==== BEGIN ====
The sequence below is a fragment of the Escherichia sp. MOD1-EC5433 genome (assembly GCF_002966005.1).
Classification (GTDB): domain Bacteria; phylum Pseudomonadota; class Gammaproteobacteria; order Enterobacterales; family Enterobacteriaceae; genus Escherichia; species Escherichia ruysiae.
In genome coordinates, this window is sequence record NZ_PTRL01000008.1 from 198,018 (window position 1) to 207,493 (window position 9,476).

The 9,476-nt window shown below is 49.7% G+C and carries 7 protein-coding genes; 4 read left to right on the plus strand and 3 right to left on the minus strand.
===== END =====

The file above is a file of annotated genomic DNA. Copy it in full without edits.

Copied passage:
The sequence below is a fragment of the Escherichia sp. MOD1-EC5433 genome (assembly GCF_002966005.1).
Classification (GTDB): domain Bacteria; phylum Pseudomonadota; class Gammaproteobacteria; order Enterobacterales; family Enterobacteriaceae; genus Escherichia; species Escherichia ruysiae.
In genome coordinates, this window is sequence record NZ_PTRL01000008.1 from 198,018 (window position 1) to 207,493 (window position 9,476).

The 9,476-nt window shown below is 49.7% G+C and carries 7 protein-coding genes; 4 read left to right on the plus strand and 3 right to left on the minus strand.